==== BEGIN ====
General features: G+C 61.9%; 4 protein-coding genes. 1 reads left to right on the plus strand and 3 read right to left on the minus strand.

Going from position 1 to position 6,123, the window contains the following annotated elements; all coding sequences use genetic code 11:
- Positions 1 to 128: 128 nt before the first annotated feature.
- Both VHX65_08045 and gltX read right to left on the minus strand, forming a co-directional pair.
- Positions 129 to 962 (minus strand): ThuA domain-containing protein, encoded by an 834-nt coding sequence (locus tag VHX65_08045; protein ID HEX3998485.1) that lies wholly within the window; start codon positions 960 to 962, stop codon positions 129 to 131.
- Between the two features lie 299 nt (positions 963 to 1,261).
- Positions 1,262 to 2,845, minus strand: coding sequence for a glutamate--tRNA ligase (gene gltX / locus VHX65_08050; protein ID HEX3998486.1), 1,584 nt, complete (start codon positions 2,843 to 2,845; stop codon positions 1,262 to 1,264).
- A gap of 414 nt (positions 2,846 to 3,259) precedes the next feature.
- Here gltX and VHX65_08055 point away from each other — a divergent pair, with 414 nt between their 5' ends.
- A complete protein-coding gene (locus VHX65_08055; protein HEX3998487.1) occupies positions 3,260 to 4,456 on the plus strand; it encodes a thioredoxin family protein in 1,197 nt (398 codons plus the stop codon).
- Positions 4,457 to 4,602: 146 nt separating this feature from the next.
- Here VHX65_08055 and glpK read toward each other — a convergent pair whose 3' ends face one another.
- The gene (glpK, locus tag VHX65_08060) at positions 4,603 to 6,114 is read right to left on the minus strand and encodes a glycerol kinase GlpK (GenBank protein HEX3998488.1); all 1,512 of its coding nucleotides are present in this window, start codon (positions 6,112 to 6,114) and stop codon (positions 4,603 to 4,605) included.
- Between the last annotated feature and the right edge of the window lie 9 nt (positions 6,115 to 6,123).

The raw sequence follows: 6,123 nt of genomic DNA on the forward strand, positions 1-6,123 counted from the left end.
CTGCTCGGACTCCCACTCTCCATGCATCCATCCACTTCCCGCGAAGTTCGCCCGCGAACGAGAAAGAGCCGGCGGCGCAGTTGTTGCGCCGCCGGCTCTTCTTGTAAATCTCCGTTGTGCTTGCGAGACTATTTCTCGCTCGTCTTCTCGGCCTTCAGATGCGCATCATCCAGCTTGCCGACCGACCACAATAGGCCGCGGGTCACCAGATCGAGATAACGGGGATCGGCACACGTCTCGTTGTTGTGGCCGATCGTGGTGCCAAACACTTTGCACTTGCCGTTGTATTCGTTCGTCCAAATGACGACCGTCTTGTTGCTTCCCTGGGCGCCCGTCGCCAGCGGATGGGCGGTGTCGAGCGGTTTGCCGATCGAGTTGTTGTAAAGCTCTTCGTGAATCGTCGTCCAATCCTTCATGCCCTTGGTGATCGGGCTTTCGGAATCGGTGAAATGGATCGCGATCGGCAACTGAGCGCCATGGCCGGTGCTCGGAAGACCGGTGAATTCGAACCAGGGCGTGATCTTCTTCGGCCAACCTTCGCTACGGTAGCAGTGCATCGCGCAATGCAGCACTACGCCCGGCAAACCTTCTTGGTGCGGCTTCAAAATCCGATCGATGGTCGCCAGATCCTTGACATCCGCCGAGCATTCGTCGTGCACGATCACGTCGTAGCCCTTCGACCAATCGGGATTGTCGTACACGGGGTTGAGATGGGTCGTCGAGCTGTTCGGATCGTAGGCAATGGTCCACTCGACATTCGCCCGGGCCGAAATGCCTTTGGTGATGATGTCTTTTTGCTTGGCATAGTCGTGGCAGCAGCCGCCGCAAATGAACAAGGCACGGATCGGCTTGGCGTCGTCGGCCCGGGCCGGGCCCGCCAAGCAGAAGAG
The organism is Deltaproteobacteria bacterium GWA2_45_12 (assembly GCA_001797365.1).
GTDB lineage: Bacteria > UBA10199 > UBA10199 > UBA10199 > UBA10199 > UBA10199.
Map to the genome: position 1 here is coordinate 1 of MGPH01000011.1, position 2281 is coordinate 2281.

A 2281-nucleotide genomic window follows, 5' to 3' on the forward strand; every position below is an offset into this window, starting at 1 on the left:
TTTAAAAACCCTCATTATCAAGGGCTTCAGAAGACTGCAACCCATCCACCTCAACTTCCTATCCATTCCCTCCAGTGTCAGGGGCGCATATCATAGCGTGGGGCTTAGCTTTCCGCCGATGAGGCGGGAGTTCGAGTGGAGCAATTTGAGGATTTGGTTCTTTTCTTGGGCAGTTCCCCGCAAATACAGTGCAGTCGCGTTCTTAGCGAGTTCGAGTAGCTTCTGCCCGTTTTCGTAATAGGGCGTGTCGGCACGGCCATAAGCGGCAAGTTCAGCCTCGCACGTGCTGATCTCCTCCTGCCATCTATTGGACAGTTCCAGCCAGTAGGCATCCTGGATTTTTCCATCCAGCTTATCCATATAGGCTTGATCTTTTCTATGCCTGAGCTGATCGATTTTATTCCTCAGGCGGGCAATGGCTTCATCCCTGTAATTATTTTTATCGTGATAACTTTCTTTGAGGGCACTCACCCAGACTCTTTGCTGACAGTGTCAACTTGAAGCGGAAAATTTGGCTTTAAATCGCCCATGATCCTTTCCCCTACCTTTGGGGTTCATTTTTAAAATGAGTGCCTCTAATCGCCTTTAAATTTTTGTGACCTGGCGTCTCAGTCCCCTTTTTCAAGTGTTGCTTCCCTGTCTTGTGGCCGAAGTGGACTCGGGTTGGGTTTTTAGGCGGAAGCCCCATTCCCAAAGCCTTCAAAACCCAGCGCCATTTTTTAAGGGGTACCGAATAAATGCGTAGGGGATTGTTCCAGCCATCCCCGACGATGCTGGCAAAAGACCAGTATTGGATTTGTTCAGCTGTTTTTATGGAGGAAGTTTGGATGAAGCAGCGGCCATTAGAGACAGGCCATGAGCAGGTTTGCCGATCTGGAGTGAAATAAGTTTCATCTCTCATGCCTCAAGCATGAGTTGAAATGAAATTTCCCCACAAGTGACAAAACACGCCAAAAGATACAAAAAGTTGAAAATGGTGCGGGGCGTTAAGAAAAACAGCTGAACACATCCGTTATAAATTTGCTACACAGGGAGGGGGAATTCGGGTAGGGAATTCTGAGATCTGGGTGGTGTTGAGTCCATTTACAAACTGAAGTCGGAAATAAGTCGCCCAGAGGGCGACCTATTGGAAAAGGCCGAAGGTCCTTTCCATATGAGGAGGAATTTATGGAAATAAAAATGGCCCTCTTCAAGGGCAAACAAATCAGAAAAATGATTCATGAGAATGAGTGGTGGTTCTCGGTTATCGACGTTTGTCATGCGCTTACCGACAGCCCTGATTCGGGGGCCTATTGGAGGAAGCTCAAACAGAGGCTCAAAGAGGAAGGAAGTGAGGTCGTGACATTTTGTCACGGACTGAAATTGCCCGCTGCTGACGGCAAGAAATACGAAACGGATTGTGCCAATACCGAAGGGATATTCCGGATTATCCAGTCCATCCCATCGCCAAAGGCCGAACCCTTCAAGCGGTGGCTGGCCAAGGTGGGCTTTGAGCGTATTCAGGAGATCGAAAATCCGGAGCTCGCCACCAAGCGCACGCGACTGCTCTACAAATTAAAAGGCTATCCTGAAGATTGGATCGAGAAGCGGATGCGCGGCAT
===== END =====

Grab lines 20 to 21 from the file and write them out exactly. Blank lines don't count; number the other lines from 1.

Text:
A 2281-nucleotide genomic window follows, 5' to 3' on the forward strand; every position below is an offset into this window, starting at 1 on the left:
TTTAAAAACCCTCATTATCAAGGGCTTCAGAAGACTGCAACCCATCCACCTCAACTTCCTATCCATTCCCTCCAGTGTCAGGGGCGCATATCATAGCGTGGGGCTTAGCTTTCCGCCGATGAGGCGGGAGTTCGAGTGGAGCAATTTGAGGATTTGGTTCTTTTCTTGGGCAGTTCCCCGCAAATACAGTGCAGTCGCGTTCTTAGCGAGTTCGAGTAGCTTCTGCCCGTTTTCGTAATAGGGCGTGTCGGCACGGCCATAAGCGGCAAGTTCAGCCTCGCACGTGCTGATCTCCTCCTGCCATCTATTGGACAGTTCCAGCCAGTAGGCATCCTGGATTTTTCCATCCAGCTTATCCATATAGGCTTGATCTTTTCTATGCCTGAGCTGATCGATTTTATTCCTCAGGCGGGCAATGGCTTCATCCCTGTAATTATTTTTATCGTGATAACTTTCTTTGAGGGCACTCACCCAGACTCTTTGCTGACAGTGTCAACTTGAAGCGGAAAATTTGGCTTTAAATCGCCCATGATCCTTTCCCCTACCTTTGGGGTTCATTTTTAAAATGAGTGCCTCTAATCGCCTTTAAATTTTTGTGACCTGGCGTCTCAGTCCCCTTTTTCAAGTGTTGCTTCCCTGTCTTGTGGCCGAAGTGGACTCGGGTTGGGTTTTTAGGCGGAAGCCCCATTCCCAAAGCCTTCAAAACCCAGCGCCATTTTTTAAGGGGTACCGAATAAATGCGTAGGGGATTGTTCCAGCCATCCCCGACGATGCTGGCAAAAGACCAGTATTGGATTTGTTCAGCTGTTTTTATGGAGGAAGTTTGGATGAAGCAGCGGCCATTAGAGACAGGCCATGAGCAGGTTTGCCGATCTGGAGTGAAATAAGTTTCATCTCTCATGCCTCAAGCATGAGTTGAAATGAAATTTCCCCACAAGTGACAAAACACGCCAAAAGATACAAAAAGTTGAAAATGGTGCGGGGCGTTAAGAAAAACAGCTGAACACATCCGTTATAAATTTGCTACACAGGGAGGGGGAATTCGGGTAGGGAATTCTGAGATCTGGGTGGTGTTGAGTCCATTTACAAACTGAAGTCGGAAATAAGTCGCCCAGAGGGCGACCTATTGGAAAAGGCCGAAGGTCCTTTCCATATGAGGAGGAATTTATGGAAATAAAAATGGCCCTCTTCAAGGGCAAACAAATCAGAAAAATGATTCATGAGAATGAGTGGTGGTTCTCGGTTATCGACGTTTGTCATGCGCTTACCGACAGCCCTGATTCGGGGGCCTATTGGAGGAAGCTCAAACAGAGGCTCAAAGAGGAAGGAAGTGAGGTCGTGACATTTTGTCACGGACTGAAATTGCCCGCTGCTGACGGCAAGAAATACGAAACGGATTGTGCCAATACCGAAGGGATATTCCGGATTATCCAGTCCATCCCATCGCCAAAGGCCGAACCCTTCAAGCGGTGGCTGGCCAAGGTGGGCTTTGAGCGTATTCAGGAGATCGAAAATCCGGAGCTCGCCACCAAGCGCACGCGACTGCTCTACAAATTAAAAGGCTATCCTGAAGATTGGATCGAGAAGCGGATGCGCGGCAT